Microsoft Office 2010 to appear in a free, ad-funded version!
Microsoft Office 2010, due out next year, will be available in a free version called Office 2010 Starter.
Like the no-cost Google Apps suite, Office 2010 Starter will be supported by advertising. Although its name implies a trial version, Office 2010 Starter will have no time-limit.
But there’s a catch.
While the freebie Office 2010 Starter will have a similar interface as the full commercial version, including the signature ribbon introduced with Office 2007, it offers only Word and Excel – and stripped down versions of the software at that.
If you want presentation graphics and database software as well, you’ll have to pay for the full commercial version of Office 2010 … or download one of the free business software suites, which includes OpenOffice 3.0 – bankrolled in part by Google, IBM and others.
Another draw-back: Office 2010 Starter will only be available on new PCs, according to the Microsoft TechNet blog that broke the news.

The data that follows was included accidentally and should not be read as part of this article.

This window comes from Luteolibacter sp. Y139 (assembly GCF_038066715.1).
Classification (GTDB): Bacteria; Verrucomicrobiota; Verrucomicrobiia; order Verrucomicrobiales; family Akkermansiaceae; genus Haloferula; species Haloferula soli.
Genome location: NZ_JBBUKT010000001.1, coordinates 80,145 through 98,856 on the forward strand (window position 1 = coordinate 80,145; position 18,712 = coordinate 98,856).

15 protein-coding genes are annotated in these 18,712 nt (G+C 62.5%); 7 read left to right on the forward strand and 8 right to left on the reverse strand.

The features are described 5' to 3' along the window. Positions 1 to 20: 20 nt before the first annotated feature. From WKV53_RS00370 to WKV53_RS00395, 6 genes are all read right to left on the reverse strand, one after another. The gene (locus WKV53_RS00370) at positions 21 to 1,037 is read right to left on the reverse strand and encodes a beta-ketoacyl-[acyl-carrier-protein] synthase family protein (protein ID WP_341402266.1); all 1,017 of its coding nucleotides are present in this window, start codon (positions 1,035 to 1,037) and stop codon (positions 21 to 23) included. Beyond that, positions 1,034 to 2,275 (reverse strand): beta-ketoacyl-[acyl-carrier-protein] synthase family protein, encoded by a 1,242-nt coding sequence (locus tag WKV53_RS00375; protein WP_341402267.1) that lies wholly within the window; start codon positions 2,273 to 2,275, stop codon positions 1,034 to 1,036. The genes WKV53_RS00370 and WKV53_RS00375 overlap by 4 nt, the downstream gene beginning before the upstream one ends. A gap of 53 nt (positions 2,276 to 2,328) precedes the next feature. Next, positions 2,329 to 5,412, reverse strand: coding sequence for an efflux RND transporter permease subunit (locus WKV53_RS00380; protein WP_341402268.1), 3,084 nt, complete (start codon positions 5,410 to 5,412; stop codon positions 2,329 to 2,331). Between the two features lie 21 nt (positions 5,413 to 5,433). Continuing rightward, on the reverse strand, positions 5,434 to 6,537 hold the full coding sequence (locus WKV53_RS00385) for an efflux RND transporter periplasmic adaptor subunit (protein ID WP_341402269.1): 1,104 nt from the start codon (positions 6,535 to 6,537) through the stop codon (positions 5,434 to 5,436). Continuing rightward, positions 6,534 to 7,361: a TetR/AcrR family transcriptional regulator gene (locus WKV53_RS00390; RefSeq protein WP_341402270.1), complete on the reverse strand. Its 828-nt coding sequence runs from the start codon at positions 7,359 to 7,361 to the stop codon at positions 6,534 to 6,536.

Microsoft first began talking about an ad-funded version of Office back in mid-2007. But with Office on track to generate $16 billion or so in sales this year – despite a 13% dip in its most recent quarter – Microsoft has been hesitant to mess with this cash cow.
For now, it seems, the growing popularity of free and no-cost alternatives is getting to great to ignore.
Office in your browser
Its decision to release a free, ad-supported version of Office 2010 is the second radical move Microsoft has made with its new 2010 suite.
Its first was to announce a free, web version of Office 2010 that will see Word, Excel, PowerPoint, OneNote and other apps available in iterations that can run inside any web browser, allowing a user to view or edit files without Office 2010 being installed on a PC. This browser-based version of Office 2010 is currently being rolled out in an invitation-only trial.
The web version of Office 2010 is aimed squarely at Google Apps, which is available in both a free, ad-supported version and a more full-featured Premiere version that costs users $50 per user per year.